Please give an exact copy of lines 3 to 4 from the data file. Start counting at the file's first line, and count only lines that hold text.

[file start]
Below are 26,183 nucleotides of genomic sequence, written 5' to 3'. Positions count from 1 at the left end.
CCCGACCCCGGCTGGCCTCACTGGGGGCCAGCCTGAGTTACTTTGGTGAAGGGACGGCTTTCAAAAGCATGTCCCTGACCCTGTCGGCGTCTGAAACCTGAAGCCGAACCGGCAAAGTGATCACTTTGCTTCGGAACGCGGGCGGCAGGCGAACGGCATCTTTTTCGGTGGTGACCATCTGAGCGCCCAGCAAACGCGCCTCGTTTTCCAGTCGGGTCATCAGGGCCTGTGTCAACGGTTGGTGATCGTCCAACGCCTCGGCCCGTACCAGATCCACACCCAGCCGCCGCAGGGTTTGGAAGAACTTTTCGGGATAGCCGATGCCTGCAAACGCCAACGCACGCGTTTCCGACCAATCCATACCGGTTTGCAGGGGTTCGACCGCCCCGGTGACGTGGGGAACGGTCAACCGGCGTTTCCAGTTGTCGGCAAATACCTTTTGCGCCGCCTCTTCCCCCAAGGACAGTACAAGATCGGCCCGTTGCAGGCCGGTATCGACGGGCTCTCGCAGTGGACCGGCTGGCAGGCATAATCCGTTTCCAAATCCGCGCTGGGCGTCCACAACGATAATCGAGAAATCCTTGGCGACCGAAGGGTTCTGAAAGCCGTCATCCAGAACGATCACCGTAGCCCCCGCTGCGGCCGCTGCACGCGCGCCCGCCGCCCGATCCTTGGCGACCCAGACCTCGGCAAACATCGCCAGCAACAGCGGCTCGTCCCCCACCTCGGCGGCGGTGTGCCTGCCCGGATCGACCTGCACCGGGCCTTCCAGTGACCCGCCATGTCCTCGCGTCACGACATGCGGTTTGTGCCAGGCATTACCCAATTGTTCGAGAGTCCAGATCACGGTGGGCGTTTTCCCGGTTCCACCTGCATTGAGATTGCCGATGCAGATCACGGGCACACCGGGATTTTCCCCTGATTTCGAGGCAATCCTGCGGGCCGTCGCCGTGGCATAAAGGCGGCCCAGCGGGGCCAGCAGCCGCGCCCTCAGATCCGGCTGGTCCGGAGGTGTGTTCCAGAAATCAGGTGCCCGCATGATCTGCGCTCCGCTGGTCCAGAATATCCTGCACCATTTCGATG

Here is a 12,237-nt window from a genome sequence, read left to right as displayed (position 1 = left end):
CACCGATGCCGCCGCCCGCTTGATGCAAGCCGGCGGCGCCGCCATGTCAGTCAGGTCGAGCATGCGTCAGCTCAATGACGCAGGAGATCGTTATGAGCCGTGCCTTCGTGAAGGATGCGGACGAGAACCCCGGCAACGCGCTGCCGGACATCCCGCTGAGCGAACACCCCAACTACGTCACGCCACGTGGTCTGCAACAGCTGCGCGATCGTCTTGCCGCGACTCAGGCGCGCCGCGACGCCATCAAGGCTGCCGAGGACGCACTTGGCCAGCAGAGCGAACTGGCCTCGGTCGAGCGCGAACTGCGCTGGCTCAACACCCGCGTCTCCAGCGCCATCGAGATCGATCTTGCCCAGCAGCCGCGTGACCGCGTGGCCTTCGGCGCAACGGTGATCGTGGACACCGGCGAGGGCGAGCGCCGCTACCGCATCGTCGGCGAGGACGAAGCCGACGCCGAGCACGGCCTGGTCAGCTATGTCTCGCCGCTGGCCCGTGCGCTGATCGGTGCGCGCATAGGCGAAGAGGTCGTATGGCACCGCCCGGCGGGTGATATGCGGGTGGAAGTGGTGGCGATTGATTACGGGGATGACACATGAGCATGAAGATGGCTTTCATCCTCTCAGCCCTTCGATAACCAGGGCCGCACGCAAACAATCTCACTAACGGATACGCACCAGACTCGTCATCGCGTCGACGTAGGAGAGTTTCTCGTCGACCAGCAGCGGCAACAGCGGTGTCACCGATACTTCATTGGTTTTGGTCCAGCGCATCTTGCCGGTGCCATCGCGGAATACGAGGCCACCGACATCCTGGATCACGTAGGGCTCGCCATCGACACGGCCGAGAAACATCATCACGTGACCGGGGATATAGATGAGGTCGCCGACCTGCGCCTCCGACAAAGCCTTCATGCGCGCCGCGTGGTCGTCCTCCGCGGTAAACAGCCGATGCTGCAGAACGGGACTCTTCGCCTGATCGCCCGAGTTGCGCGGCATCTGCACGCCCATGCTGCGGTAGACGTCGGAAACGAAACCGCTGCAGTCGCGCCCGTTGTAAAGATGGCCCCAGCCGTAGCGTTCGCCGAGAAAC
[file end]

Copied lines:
Here is a 12,237-nt window from a genome sequence, read left to right as displayed (position 1 = left end):
CACCGATGCCGCCGCCCGCTTGATGCAAGCCGGCGGCGCCGCCATGTCAGTCAGGTCGAGCATGCGTCAGCTCAATGACGCAGGAGATCGTTATGAGCCGTGCCTTCGTGAAGGATGCGGACGAGAACCCCGGCAACGCGCTGCCGGACATCCCGCTGAGCGAACACCCCAACTACGTCACGCCACGTGGTCTGCAACAGCTGCGCGATCGTCTTGCCGCGACTCAGGCGCGCCGCGACGCCATCAAGGCTGCCGAGGACGCACTTGGCCAGCAGAGCGAACTGGCCTCGGTCGAGCGCGAACTGCGCTGGCTCAACACCCGCGTCTCCAGCGCCATCGAGATCGATCTTGCCCAGCAGCCGCGTGACCGCGTGGCCTTCGGCGCAACGGTGATCGTGGACACCGGCGAGGGCGAGCGCCGCTACCGCATCGTCGGCGAGGACGAAGCCGACGCCGAGCACGGCCTGGTCAGCTATGTCTCGCCGCTGGCCCGTGCGCTGATCGGTGCGCGCATAGGCGAAGAGGTCGTATGGCACCGCCCGGCGGGTGATATGCGGGTGGAAGTGGTGGCGATTGATTACGGGGATGACACATGAGCATGAAGATGGCTTTCATCCTCTCAGCCCTTCGATAACCAGGGCCGCACGCAAACAATCTCACTAACGGATACGCACCAGACTCGTCATCGCGTCGACGTAGGAGAGTTTCTCGTCGACCAGCAGCGGCAACAGCGGTGTCACCGATACTTCATTGGTTTTGGTCCAGCGCATCTTGCCGGTGCCATCGCGGAATACGAGGCCACCGACATCCTGGATCACGTAGGGCTCGCCATCGACACGGCCGAGAAACATCATCACGTGACCGGGGATATAGATGAGGTCGCCGACCTGCGCCTCCGACAAAGCCTTCATGCGCGCCGCGTGGTCGTCCTCCGCGGTAAACAGCCGATGCTGCAGAACGGGACTCTTCGCCTGATCGCCCGAGTTGCGCGGCATCTGCACGCCCATGCTGCGGTAGACGTCGGAAACGAAACCGCTGCAGTCGCGCCCGTTGTAAAGATGGCCCCAGCCGTAGCGTTCGCCGAGAAAC